Research activities of the Nancy Laboratory for Hydrology
Reference activities of the Nancy Laboratory for Hydrology
Surveillance activities of the Nancy Laboratory for Hydrology
The Nancy Laboratory for Hydrology works to improve the quality of drinking water, natural mineral water and recreational water. Its missions cover the entire country. It provides the French Directorate General for Health (DGS) with scientific and technical support and promotes the production of reliable, robust data by approved laboratories. Lastly, it contributes to identifying and characterising new risks related to water and improving knowledge on the origins and behaviour of new contaminants and pathogens.
The laboratory's missions
- reference laboratory: the Nancy Laboratory for Hydrology is the National Reference Laboratory for drinking water, natural mineral water and recreational water, as well as for SARS-CoV-2 in wastewater and sewage sludge;
- Issuing, amending and withdrawing laboratory approvals to conduct sampling and analyses for water quality monitoring purposes;
Since 1 March 2021, the laboratory has been entrusted with new missions that involve managing laboratory approvals to conduct sampling and analyses for water quality monitoring purposes. This concerns drinking water, natural mineral water, natural bathing water and water for swimming pools and artificial bathing pools; however, it does not apply to approvals for radioactivity analyses, which fall within the sphere of competence of the French Minister of Health.
Find out more about applications for laboratory approvals to conduct sampling and analyses for water quality monitoring purposes.
- studies and research: the laboratory also promotes a programme of studies and research on the entire water cycle, from the quality of raw water, used for drinking water production, to the consumer's tap, including bottled water and recreational water.
Latest laboratory news
A new role for ANSES in monitoring SARS-CoV-2 in wastewater
ANSES's Laboratory for Hydrology has been appointed National Reference Laboratory for the monitoring of SARS-CoV-2 in wastewater and sewage sludge, by the Ministries of Health and Ecological Transition. Its responsibilities include harmonising the methods used to detect the virus and assessing the abilities of the laboratories tasked with carrying out the analyses.
The laboratory’s units
Water Chemistry Unit
Head of Unit: Christophe Rosin
The Water Chemistry Unit is involved in various scientific research and reference activities in connection with emerging chemicals of interest (drug residues, perfluorinated compounds, hexavalent chromium, etc.).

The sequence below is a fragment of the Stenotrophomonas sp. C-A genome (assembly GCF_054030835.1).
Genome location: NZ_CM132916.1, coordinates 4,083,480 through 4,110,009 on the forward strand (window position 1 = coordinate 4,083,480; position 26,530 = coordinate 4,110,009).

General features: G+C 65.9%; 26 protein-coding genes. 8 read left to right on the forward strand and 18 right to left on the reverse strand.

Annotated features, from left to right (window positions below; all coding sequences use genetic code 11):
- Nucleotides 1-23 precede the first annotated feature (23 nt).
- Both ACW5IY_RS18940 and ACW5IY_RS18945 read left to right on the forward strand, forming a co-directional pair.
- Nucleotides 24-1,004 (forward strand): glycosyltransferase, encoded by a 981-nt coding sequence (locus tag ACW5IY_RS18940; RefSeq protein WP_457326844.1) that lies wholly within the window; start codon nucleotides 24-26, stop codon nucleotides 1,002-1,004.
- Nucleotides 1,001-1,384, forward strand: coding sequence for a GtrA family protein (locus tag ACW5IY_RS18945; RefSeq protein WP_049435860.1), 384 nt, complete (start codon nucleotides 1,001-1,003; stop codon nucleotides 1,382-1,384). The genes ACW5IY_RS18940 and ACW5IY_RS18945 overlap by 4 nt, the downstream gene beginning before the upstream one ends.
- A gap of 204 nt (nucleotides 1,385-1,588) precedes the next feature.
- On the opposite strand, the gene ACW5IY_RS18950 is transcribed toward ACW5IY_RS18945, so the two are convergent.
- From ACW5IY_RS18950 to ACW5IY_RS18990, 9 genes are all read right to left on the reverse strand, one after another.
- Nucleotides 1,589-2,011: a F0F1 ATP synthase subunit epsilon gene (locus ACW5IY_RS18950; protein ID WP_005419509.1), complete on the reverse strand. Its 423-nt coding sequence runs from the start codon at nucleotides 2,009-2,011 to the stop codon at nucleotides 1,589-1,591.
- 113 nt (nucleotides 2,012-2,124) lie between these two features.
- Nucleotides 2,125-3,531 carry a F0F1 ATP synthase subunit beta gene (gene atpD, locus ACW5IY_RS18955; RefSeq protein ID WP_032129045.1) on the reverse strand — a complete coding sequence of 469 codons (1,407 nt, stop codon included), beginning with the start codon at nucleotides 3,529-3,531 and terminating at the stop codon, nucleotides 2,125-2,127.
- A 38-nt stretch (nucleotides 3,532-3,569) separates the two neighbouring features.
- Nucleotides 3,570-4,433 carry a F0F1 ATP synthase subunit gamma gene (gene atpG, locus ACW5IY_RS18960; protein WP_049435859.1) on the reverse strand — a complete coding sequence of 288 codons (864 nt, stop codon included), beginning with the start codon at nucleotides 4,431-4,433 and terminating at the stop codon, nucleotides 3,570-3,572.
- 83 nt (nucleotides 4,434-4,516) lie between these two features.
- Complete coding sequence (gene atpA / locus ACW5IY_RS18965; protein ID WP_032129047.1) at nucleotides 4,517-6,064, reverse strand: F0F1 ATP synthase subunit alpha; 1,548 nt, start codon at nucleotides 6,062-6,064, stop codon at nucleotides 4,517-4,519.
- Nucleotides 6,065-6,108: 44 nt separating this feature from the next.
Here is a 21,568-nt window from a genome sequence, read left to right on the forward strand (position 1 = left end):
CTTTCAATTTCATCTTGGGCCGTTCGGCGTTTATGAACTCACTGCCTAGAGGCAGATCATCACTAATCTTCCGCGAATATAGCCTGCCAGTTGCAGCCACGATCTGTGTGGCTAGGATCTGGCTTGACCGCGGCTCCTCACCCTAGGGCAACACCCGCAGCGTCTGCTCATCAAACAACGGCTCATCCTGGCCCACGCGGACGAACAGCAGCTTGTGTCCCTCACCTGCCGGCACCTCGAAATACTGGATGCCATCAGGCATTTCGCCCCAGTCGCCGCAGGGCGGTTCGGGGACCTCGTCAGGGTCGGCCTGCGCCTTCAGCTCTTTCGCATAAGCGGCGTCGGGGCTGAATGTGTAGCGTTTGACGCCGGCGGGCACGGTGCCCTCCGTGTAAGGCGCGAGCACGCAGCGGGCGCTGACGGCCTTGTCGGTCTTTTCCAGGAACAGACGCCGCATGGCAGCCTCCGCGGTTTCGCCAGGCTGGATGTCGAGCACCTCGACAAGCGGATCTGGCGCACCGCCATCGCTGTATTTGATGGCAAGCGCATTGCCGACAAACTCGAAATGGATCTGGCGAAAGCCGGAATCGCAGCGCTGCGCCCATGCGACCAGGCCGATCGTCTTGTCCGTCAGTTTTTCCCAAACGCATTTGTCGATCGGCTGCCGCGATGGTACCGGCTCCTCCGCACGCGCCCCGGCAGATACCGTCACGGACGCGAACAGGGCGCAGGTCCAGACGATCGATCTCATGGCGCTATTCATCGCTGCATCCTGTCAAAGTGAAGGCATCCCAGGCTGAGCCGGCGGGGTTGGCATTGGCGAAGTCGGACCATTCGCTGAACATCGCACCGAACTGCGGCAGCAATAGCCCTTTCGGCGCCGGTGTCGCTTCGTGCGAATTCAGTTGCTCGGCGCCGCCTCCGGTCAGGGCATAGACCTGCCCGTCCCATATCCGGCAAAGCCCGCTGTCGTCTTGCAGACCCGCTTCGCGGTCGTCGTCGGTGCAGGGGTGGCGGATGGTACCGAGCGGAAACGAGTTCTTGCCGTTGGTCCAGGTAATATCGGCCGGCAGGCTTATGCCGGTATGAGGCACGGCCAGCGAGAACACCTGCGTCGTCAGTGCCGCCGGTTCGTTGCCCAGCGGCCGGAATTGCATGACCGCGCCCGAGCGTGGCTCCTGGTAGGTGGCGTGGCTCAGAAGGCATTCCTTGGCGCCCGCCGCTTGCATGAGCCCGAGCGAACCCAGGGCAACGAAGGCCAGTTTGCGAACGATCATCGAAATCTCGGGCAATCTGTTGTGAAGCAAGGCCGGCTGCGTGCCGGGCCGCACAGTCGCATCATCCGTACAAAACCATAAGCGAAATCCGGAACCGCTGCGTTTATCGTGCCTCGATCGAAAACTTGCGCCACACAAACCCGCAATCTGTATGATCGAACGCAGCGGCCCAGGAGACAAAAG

Most of these are not regulated and do not have a set quality limit, which is why they are not screened for as part of the quality monitoring of drinking water. To determine contamination levels for these substances and understand how they behave in drinking water and water resources, the unit takes part in studies and regularly organises national campaigns. This work enables new analytical methods to be developed and provides prevalence data, for assessing human exposure to these substances via water for consumption.
The unit also provides scientific and technical support on behalf of the Directorate General for Health. It carries out missions as the National Reference Laboratory for drinking water, natural mineral water and recreational water. Lastly, it promotes a study and research programme on the origin, transfer and transformation of emerging substances in water.
Water Microbiology Unit
Head of Unit: Benoit Gassilloud
The Water Microbiology Unit is involved in scientific and reference activities related to the safety of drinking water, bottled water and recreational water. These fall within the scope of ANSES's strategic priorities in the areas of food safety, epidemiology and surveillance.
The unit’s activities aim to understand and characterise contamination by pathogenicity class 2 or 3 micro-organisms in water resources and water intended for the various uses listed above. To do this, the unit develops and assesses techniques for detecting substances in water, in order to carry out prevalence studies and studies aiming to understand the behaviour of these micro-organisms.
Acquiring knowledge in these areas helps improve the health control of microbiological contamination in water, the descriptive epidemiology of waterborne illness outbreaks, detection capacities, knowledge on the prevalence of these pathogens, and decision-making by the health authorities in conjunction with risk managers.